• Brideshead Revisited is more about obligation as opposed to foolish pursuits, which is the major difference with The Great Gatsby really, but also the pursuit of happiness. Its a really good novel, easily devoured in one sitting. 🙂 I find post-modern literature rather interesting because it is so focussed on the idea of what it is to be a person, a problem really brought to a wider consciousness by the effects of the two world wars, and the huge loss of life that resulted. The fragility of being “you” is probably the most engaging, especially if you have a penchant for psychoanalysis too! This one seems to have made quite a good essay title in relation to Brideshead Revisited.
      Thank you for reading 🙂

  2. Obligation is a less relevant topic for many Westerners, I think. It’s gone out of fashion a bit! I find it fascinating, however. If we feel we have cast off obligations and are “free” to do what we want, I think we’re fooling ourselves. Whether we’d like to admit it, they will always be there.

    Yes, post-modern literature is excellent! Are you a fan of Hemingway or Kafka? I think the reason that it’s so appealing to me is it’s often about identity after The Great War. So many were disillusioned (“Dulce Et Decorum Est”), and that’s when old-world values started disintegrating rapidly. Religion, in its legalistic, Victorian guise, made no sense, and they were struggling to find a solid foundation. These writers lived such tragic lives.

    Of course! I’m enjoying stretching my mind a bit. It’s been too long since I’ve been in the classroom. 🙂

    • Yes. I do like Kafka, and I think he is a good example of the essentially disillusioned masses. The writers of the period I do think led tragic lives, but I think in a certain sense, they were also the greatest lives as well; they witnessed a turning point in history, and probably in the nature of humanity. It’s a shame however that they had to suffer to be such a huge part of it.

      Obligation I think is a dying idea in the Western world, however I think it’s more dependant on class background and social values now than it once was. It’s almost as though you can opt-in to be a moral person, or opt out if you do not wish to be one. In some ways this is reminiscent of Sebastian, a man who rather wished to be bound to nothing, and in the end, rather ironically I think, joins a monastery, and is a ghost of the man we met at the beginning of the novel. The monastery is perhaps the highest form of obligation.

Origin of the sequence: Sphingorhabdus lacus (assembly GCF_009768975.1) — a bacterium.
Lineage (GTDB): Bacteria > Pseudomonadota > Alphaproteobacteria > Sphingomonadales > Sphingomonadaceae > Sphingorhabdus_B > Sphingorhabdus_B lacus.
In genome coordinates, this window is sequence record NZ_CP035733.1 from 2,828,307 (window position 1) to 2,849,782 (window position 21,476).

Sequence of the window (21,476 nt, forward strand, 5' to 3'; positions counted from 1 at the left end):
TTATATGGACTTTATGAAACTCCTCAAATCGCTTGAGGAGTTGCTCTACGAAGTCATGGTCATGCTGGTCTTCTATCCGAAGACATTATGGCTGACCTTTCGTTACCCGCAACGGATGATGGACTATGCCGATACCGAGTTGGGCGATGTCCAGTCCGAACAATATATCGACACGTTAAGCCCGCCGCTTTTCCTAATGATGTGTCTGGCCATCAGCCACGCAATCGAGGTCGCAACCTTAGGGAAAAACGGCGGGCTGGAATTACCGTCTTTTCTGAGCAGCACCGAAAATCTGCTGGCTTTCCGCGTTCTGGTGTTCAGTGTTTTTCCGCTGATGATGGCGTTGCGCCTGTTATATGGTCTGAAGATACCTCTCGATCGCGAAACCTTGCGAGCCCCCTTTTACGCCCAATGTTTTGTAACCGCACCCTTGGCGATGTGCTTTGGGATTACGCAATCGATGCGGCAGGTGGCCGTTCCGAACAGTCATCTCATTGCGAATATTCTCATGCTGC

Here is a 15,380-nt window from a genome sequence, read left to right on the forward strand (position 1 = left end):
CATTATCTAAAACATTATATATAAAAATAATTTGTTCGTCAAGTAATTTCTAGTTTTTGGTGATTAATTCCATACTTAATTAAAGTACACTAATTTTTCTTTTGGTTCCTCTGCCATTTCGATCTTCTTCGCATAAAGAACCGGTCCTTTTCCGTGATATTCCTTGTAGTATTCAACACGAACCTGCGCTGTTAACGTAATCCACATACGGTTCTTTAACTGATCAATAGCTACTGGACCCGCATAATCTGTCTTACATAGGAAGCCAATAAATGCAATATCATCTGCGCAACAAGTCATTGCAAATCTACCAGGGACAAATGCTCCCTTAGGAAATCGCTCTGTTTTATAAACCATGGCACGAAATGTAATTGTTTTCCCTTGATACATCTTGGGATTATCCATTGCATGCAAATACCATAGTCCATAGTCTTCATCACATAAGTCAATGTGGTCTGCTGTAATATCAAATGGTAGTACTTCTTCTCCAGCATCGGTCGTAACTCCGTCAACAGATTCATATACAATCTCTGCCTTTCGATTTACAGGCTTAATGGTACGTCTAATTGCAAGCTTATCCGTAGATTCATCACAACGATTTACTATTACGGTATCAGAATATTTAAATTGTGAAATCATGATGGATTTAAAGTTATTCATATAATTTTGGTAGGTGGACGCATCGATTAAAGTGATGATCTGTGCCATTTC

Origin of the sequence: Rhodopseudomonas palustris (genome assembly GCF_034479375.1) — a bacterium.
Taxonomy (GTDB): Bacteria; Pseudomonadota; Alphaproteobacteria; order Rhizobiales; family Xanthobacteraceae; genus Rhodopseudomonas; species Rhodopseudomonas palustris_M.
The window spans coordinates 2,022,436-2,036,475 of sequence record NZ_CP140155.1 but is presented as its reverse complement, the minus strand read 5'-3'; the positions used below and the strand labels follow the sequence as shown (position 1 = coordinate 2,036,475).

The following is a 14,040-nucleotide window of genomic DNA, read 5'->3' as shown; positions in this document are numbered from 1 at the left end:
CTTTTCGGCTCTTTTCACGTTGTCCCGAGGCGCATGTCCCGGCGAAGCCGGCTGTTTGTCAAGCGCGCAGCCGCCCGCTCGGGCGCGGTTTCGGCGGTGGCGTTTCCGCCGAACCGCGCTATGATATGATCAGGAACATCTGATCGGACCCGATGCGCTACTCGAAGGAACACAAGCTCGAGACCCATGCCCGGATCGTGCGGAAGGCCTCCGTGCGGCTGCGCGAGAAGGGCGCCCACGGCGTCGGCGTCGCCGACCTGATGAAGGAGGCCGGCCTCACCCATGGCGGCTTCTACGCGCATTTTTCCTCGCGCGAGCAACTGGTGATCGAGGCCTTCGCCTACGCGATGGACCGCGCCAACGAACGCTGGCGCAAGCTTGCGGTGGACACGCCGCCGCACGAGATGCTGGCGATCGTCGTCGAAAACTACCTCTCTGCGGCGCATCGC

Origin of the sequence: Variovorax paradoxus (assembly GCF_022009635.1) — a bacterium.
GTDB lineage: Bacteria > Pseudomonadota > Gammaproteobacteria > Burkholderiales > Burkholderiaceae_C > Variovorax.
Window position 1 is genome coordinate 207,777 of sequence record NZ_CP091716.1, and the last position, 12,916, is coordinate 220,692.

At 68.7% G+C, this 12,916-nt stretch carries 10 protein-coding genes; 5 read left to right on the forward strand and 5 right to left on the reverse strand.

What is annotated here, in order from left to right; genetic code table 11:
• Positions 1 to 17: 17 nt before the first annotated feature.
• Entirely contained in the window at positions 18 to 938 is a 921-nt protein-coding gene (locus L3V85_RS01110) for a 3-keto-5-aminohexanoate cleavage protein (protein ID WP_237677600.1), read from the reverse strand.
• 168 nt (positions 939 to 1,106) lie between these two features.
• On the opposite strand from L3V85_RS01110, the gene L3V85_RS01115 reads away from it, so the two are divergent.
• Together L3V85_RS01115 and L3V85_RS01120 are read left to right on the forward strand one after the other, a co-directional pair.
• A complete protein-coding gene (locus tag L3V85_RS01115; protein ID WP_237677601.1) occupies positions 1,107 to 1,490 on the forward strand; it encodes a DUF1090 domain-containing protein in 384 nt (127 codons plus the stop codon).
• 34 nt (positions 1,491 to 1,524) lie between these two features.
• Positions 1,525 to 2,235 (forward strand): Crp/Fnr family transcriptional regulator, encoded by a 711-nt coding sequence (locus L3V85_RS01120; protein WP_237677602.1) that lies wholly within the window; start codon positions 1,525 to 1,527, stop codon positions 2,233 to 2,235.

I’m glad you’re enjoying stretching… I’m certainly enjoying the mental gymnastics too.

      • Very much so. I think it’s tragic that people feel like they can opt-out of morality. Think of the butterfly effect…everything we do, negative or positive, has an effect, even if we don’t see it. Ultimately, any crime or small offense toward humanity comes back around.

        Would you say that Sebastian’s personality was portrayed as diminished by his commitment?


      • I think in the beginning it certainly is, however as the novel progresses I think he moves away from commitment, detaching himself from the constraints of Roman Catholicism and instead there is a simpler kind of obligation towards his failing body. In some ways, he creates his own psychological imprisonment later in the novel through his excessive drinking and to a certain extent, I think Waugh is attempting to show that obligation tends to be created by the individual, and not just by the circumstance of society. He lives in a kind of gilded cage, that he releases himself from, only to become a part of something less luxurious and coveted and altogether more dangerous.

        The idea of the butterfly effect is fascinating. I like to think of society on postmodern terms; the abandonment of absolute anything would essentially create a place whereby morality is replaced by desire, and it would be entirely unnecessary to justify one’s actions because if there is no depth, or truth, then everything is about the surface; there is nothing higher than the self (a concept that whilst encouraged under humanism is very much destroyed in post modernity), and so we are ultimately in control of it. Too much power, and a lack of meta-narrative removes our idea of control over the world, and so everything is chaotic. Society in practice could therefore only be anarchic under these postmodern conditions.

So, what did you think?